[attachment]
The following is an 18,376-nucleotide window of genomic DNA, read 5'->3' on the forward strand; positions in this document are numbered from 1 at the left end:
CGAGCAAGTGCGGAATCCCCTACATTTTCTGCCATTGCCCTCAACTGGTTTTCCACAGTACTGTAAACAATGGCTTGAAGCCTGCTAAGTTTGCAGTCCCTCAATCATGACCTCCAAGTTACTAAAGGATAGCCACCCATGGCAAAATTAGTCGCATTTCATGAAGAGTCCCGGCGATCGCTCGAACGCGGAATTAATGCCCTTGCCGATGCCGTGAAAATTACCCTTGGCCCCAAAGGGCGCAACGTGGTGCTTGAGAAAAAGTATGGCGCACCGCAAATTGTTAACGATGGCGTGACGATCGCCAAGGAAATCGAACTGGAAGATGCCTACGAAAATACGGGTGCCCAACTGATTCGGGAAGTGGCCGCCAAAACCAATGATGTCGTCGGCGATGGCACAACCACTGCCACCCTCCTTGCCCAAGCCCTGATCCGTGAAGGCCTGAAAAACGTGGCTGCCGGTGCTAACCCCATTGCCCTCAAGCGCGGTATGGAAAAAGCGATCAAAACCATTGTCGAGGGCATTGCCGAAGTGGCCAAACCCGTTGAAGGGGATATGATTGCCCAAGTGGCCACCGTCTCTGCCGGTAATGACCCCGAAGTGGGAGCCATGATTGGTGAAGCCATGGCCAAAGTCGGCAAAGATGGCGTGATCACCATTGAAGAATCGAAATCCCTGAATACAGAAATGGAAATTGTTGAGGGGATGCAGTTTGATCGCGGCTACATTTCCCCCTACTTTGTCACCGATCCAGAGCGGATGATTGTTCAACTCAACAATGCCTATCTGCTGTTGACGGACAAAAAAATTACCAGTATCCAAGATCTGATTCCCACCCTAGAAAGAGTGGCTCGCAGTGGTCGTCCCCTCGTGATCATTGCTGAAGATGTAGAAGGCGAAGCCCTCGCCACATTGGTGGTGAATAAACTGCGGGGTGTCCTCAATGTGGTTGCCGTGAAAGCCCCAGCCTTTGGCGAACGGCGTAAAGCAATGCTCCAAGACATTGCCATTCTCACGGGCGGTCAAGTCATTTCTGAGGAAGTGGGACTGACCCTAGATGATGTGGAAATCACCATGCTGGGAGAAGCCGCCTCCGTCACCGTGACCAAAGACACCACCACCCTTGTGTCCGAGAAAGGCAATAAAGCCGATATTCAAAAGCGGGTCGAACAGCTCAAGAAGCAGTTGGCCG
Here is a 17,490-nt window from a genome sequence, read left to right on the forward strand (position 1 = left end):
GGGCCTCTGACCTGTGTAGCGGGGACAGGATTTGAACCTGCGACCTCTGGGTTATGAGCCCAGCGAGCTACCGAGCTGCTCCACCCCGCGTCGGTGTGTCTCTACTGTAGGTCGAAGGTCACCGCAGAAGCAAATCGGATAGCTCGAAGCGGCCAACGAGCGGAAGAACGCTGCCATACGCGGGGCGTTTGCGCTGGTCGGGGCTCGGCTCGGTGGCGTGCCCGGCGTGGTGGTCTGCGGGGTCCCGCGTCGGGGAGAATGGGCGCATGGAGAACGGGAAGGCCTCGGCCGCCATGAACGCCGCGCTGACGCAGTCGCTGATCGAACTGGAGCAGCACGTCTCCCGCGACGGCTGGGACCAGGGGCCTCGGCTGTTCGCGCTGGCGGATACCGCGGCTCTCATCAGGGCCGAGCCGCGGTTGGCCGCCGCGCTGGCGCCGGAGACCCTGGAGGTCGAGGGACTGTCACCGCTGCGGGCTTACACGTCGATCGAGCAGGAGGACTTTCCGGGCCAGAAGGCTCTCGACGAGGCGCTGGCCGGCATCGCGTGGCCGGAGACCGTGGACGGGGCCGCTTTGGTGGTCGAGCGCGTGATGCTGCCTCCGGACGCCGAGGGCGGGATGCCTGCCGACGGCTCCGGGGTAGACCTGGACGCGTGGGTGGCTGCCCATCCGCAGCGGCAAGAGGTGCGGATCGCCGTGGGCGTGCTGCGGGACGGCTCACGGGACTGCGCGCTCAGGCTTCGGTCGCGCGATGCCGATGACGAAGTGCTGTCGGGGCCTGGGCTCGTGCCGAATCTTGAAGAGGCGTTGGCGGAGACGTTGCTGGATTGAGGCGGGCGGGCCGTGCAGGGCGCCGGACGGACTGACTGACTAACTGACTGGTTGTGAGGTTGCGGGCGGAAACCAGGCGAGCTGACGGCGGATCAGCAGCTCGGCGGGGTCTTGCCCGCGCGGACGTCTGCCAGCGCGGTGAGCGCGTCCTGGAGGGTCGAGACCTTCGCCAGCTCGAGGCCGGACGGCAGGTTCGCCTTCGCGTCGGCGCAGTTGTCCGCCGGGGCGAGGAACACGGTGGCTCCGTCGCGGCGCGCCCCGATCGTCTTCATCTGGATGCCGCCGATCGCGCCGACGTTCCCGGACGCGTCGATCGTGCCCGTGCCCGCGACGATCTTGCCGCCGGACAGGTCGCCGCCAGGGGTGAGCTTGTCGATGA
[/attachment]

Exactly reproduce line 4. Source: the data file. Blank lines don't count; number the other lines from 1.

GGGCCTCTGACCTGTGTAGCGGGGACAGGATTTGAACCTGCGACCTCTGGGTTATGAGCCCAGCGAGCTACCGAGCTGCTCCACCCCGCGTCGGTGTGTCTCTACTGTAGGTCGAAGGTCACCGCAGAAGCAAATCGGATAGCTCGAAGCGGCCAACGAGCGGAAGAACGCTGCCATACGCGGGGCGTTTGCGCTGGTCGGGGCTCGGCTCGGTGGCGTGCCCGGCGTGGTGGTCTGCGGGGTCCCGCGTCGGGGAGAATGGGCGCATGGAGAACGGGAAGGCCTCGGCCGCCATGAACGCCGCGCTGACGCAGTCGCTGATCGAACTGGAGCAGCACGTCTCCCGCGACGGCTGGGACCAGGGGCCTCGGCTGTTCGCGCTGGCGGATACCGCGGCTCTCATCAGGGCCGAGCCGCGGTTGGCCGCCGCGCTGGCGCCGGAGACCCTGGAGGTCGAGGGACTGTCACCGCTGCGGGCTTACACGTCGATCGAGCAGGAGGACTTTCCGGGCCAGAAGGCTCTCGACGAGGCGCTGGCCGGCATCGCGTGGCCGGAGACCGTGGACGGGGCCGCTTTGGTGGTCGAGCGCGTGATGCTGCCTCCGGACGCCGAGGGCGGGATGCCTGCCGACGGCTCCGGGGTAGACCTGGACGCGTGGGTGGCTGCCCATCCGCAGCGGCAAGAGGTGCGGATCGCCGTGGGCGTGCTGCGGGACGGCTCACGGGACTGCGCGCTCAGGCTTCGGTCGCGCGATGCCGATGACGAAGTGCTGTCGGGGCCTGGGCTCGTGCCGAATCTTGAAGAGGCGTTGGCGGAGACGTTGCTGGATTGAGGCGGGCGGGCCGTGCAGGGCGCCGGACGGACTGACTGACTAACTGACTGGTTGTGAGGTTGCGGGCGGAAACCAGGCGAGCTGACGGCGGATCAGCAGCTCGGCGGGGTCTTGCCCGCGCGGACGTCTGCCAGCGCGGTGAGCGCGTCCTGGAGGGTCGAGACCTTCGCCAGCTCGAGGCCGGACGGCAGGTTCGCCTTCGCGTCGGCGCAGTTGTCCGCCGGGGCGAGGAACACGGTGGCTCCGTCGCGGCGCGCCCCGATCGTCTTCATCTGGATGCCGCCGATCGCGCCGACGTTCCCGGACGCGTCGATCGTGCCCGTGCCCGCGACGATCTTGCCGCCGGACAGGTCGCCGCCAGGGGTGAGCTTGTCGATGA